Do you love to shop? If so, you may be tempted by
unsolicited emails or newspaper ads that claim you can earn a living as a
secret or mystery shopper by dining at elegant restaurants, shopping at pricey
stores or checking into luxurious hotels. However, marketers who promise
lucrative jobs as mystery shoppers often do not deliver on their promises.
What is mystery shopping?
Some retailers hire marketing research companies to evaluate
the quality of service in their stores. These companies use mystery shoppers to
get the information anonymously. They assign a mystery shopper to make a
particular purchase in a store or restaurant, for example, and then report on
the experience. Typically, the shopper is reimbursed and can keep the product
Many professionals in the field consider mystery shopping a
part-time activity, at best. And, they add, opportunities generally are posted
online by marketing research or merchandising companies.
Nevertheless, fraudulent mystery shopping promoters are
using newspaper ads and emails to create the impression that they are a gateway
to lucrative mystery shopper jobs with reputable companies. These solicitations
usually promote a website where consumers can “register” to become mystery
shoppers after they pay a fee for information about a certification program, a
directory of mystery shopping companies, or a guarantee of a mystery shopping
The shopping certifications offered
in advertising or unsolicited email are almost always worthless. A list of
companies that hire mystery shoppers is available for free and legitimate
mystery shopper jobs are on the Internet for free. Consumers who try to get a
refund from promoters of mystery shopping jobs usually are out of luck. Either
the business does not return the phone calls, or if it does, it is to try
Do not wire money
You may have heard about people who are “hired” to be
mystery shoppers, and told that their first assignment is to evaluate a money
transfer service, like Western Union or MoneyGram. The shopper receives a check
with instructions to deposit it in a personal bank account, withdraw the amount
in cash, and wire it to a third party. The check is a fake.
Banks make the funds from deposited checks
available within days, but uncovering a fake check can take weeks. It may seem
that the check has cleared and the money has posted to the account – but when
it turns out to be a fake, the person who deposited the check and wired the
money will be responsible for paying back the bank.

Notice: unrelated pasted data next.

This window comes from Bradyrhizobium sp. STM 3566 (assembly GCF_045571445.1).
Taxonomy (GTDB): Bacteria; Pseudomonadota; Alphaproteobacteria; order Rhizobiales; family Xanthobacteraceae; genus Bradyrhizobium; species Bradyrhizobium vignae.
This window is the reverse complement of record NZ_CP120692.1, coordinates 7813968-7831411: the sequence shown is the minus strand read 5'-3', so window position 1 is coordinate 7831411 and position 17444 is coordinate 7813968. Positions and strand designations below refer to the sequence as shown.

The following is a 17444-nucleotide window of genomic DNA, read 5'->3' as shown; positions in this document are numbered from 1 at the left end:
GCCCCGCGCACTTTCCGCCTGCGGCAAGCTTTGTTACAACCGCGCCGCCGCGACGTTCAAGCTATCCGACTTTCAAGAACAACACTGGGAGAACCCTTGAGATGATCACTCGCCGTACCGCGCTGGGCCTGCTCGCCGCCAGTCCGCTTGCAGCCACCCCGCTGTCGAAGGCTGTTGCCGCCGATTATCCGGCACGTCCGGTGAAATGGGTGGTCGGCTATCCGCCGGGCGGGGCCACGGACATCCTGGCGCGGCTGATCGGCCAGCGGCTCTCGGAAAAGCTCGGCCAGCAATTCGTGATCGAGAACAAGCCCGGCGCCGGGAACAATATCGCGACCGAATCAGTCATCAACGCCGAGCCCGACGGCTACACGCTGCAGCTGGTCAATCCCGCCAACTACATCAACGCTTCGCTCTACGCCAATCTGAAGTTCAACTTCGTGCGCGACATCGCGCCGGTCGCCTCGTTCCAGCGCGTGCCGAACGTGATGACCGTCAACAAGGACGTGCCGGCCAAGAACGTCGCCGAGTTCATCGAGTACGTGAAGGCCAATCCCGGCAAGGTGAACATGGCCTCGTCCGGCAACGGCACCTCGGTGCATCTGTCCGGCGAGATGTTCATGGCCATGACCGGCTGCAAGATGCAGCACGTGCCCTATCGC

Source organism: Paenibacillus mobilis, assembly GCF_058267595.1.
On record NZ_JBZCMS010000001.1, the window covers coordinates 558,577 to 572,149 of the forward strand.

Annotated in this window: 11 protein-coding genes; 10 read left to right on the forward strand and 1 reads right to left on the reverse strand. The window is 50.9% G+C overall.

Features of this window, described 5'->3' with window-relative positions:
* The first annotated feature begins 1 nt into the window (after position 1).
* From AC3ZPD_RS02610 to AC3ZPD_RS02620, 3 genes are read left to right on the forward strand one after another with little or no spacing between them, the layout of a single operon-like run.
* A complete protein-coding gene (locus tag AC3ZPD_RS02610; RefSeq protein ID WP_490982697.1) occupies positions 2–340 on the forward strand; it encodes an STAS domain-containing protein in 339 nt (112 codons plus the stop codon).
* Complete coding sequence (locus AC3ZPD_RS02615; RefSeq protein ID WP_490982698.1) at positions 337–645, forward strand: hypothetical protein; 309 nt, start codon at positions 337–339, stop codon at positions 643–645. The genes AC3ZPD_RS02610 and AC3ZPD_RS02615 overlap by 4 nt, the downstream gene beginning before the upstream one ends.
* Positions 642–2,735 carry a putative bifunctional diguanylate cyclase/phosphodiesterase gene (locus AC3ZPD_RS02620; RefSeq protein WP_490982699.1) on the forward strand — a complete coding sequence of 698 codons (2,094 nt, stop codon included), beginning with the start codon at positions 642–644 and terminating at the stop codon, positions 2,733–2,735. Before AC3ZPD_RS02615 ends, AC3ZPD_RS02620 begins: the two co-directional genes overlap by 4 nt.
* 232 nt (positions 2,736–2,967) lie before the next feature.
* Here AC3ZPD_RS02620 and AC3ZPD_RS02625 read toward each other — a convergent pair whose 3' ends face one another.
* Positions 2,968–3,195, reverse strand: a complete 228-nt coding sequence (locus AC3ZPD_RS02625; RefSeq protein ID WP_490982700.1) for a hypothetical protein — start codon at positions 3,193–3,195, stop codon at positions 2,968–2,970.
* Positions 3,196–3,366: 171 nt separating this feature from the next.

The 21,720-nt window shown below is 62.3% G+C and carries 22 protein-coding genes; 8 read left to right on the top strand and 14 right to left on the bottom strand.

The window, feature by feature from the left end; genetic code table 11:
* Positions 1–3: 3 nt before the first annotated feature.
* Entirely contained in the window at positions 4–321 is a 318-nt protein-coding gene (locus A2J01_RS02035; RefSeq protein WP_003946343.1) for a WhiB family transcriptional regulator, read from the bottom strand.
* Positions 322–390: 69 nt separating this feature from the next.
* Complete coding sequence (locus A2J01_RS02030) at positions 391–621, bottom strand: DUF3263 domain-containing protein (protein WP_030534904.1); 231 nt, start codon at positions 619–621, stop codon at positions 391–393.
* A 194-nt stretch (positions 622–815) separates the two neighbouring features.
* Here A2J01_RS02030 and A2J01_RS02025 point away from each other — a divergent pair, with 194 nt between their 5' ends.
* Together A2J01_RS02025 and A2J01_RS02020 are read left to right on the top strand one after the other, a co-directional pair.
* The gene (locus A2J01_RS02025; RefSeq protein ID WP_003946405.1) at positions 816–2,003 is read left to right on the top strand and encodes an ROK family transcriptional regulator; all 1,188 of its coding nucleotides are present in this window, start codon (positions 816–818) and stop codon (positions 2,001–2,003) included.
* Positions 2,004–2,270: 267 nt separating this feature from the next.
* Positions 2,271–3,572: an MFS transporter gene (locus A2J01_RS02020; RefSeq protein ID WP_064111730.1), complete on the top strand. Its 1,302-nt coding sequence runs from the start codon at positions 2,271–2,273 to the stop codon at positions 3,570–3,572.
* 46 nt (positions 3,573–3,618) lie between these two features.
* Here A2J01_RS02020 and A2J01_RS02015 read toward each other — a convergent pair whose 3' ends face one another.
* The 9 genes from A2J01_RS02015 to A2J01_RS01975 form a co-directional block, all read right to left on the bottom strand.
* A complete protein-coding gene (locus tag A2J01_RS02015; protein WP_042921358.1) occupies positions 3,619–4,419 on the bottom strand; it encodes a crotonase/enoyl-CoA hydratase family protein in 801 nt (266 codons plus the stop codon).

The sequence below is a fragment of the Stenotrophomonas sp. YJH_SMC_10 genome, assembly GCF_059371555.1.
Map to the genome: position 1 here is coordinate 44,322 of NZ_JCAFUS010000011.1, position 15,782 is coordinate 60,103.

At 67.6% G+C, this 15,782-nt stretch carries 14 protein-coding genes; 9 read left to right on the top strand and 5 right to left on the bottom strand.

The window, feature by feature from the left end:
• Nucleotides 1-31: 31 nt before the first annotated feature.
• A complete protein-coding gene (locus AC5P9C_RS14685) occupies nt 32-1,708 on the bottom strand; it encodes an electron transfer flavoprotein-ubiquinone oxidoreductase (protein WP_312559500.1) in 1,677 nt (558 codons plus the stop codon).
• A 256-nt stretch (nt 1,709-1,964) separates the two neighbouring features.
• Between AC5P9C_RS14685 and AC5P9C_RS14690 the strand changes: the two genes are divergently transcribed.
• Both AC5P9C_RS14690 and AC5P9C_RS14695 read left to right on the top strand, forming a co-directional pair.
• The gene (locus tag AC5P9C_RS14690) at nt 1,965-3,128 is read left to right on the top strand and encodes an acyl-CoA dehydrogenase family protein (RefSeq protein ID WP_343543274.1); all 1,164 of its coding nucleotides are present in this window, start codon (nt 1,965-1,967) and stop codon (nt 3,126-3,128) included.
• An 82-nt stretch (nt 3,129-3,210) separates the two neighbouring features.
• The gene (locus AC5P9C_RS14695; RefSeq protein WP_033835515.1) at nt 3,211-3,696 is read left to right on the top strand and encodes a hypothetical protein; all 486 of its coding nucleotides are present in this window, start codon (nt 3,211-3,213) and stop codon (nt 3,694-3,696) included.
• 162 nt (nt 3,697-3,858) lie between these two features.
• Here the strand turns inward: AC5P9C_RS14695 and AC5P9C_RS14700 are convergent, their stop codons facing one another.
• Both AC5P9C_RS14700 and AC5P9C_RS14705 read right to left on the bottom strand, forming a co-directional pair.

It is never a good idea to deposit a check from someone you
do not know and then wire money back.
The facts of mystery shopping
Becoming a legitimate mystery shopper for a legitimate
company does not cost anything. Here is how to do it:
Search the Internet for mystery shopping companies that are
accepting applications. Legitimate companies do not charge an application fee.
Many accept applications online.
Do some homework about mystery shopping. Check libraries or
bookstores for tips on how to find companies hiring mystery shoppers, as well
as how to do the job effectively.
You can visit the Mystery Shopping Providers Association
(MSPA North America) website at www.mysteryshop.org for information on how to
register to be a mystery shopper with a MSPA-member company, a database of
available jobs, and additional information on the industry in general. The MSPA
also offers optional certification programs for a fee.
Be aware that some illegitimate mystery shopper promoters
are using the MSPA or MSPA member logos in their materials in order to appear
to be affiliated with MSPA. Check a company against the MSPA member company
list on the MSPA website.
Consumers should be skeptical of mystery shopping promoters
Advertise for mystery shoppers in a newspaper’s ‘help
wanted’ section or by email. While it may appear as if these companies are
hiring mystery shoppers, it is much more likely that they are pitching
unnecessary and possibly bogus mystery shopping “services.”
Sell “certification.” Companies that use mystery shoppers
generally do not require certification.
Guarantee a job as a mystery shopper.
Charge a fee for access to mystery shopping opportunities.
Ask you to deposit a check and then wire some or all of the
money to another person or business.
Sell directories of companies that provide mystery shoppers.
(Information taken from FTC fact sheet “Mystery Shopper Scams,” 06/12)